Reactions to Greg Smith’s censure of the “new” Goldman Sachs have fallen into a few categories. Some went the funny route, like The Borowitz Report, which joked that only the “finest sociopaths” work at the firm and “announced” that LRA leader Joesph Kony would be replacing Smith. Darth Vader announced he was leaving the Empire. And Don Draper explained why he’s quitting cigarettes.
Some tried to show a little sympathy for Richard Siewert Jr., who only just started his job as the head of comms at Goldman and is already up to his eyeballs. A lengthy memo went out from Goldman execs Lloyd Blankfein and Gary Cohen (we wouldn’t be surprised if Siewert had a look at it), that gets credit from Dukas PR CEO Richard Dukas for being a measure better than the initial statement.
We wondered whether this would have a big impact on the financial powerhouse’s reputation. Certainly, it’s bad to be known as a group of client-bashing, self-serving, unscrupulous money hoarders. Seriously, they need to work on that.
But, the fact is, Goldman, in many ways, didn’t have far to fall. For many, the Goldman Sachs described in Smith’s article is the one that they expected. Of course, they’re greedy! Yeah, they trash talk clients! Sure, they’ll cut corners with everyone’s money as long as their bank accounts are getting fatter! And what?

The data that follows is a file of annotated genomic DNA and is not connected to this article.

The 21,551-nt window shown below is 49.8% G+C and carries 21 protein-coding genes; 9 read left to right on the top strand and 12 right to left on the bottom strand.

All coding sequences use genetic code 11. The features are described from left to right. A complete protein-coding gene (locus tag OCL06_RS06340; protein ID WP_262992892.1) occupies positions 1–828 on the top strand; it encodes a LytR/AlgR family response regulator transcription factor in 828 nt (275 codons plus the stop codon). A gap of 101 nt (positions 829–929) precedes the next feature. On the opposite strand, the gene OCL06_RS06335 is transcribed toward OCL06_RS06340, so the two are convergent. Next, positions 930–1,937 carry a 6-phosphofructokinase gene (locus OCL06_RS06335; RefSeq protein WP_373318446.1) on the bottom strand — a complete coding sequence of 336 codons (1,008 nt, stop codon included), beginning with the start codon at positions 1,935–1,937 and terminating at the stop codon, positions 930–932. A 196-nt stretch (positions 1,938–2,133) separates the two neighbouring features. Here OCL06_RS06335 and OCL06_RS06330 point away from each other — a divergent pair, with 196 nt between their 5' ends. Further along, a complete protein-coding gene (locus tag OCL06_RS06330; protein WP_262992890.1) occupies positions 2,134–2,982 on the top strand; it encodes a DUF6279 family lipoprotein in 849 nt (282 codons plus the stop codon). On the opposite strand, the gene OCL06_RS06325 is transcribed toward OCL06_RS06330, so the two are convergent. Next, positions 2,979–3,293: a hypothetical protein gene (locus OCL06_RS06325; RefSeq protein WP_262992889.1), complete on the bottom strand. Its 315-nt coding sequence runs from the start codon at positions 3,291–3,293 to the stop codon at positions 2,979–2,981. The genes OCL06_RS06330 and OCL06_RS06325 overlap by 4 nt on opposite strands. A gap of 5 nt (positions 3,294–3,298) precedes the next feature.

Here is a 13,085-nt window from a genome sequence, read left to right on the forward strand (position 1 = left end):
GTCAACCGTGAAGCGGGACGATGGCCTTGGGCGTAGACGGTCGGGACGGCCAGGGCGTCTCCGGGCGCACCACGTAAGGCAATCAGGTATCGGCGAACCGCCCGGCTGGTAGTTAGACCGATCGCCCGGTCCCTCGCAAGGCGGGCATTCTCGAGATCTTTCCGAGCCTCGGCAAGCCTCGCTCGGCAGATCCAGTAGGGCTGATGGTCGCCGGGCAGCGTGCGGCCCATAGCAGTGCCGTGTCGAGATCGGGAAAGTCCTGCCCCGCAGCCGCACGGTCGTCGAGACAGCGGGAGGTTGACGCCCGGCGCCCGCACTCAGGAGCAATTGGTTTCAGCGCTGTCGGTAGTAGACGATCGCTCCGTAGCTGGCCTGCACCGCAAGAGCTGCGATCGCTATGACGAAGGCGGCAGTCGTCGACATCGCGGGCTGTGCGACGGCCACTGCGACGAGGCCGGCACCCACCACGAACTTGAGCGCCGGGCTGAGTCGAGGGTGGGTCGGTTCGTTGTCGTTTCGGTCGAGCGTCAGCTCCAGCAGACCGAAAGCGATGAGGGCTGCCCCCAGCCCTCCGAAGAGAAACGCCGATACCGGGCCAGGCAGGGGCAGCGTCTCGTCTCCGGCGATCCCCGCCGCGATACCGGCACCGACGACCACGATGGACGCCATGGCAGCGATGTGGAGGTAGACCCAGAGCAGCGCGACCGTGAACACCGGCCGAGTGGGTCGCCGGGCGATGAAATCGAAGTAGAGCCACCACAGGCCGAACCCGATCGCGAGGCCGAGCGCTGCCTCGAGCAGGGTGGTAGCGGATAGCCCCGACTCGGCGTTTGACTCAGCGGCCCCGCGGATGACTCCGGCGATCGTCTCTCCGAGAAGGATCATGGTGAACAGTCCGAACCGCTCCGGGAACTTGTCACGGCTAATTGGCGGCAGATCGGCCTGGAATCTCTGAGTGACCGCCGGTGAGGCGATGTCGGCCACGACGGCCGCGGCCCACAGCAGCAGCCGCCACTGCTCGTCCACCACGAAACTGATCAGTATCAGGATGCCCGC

The interesting part is how many people turned to Smith wondering why it took him 12 years with the firm to figure all of this out. How bright is he that he didn’t see this from a long way back?
Business Insider jumped to Smith’s defense. The Wall Street Journal calls Smith’s claims “too neat” and expresses deep skepticism. People are correct for digging a little deeper into the credibility of the source of this piece. But it’s kind of crazy that someone would put it all on the line to say what we’d all been thinking and his good sense gets questioned so vigorously.
At this point, Goldman got a lot of free crisis and reputation advice from this little episode, including an entire live chat in The Wall Street Journal on crisis comms with Robert Dilenschneider, founder of The Dilenschneider Group. The company would be well-advised to put it to good use. Goldman lost more than $2 billion in market value as of this morning.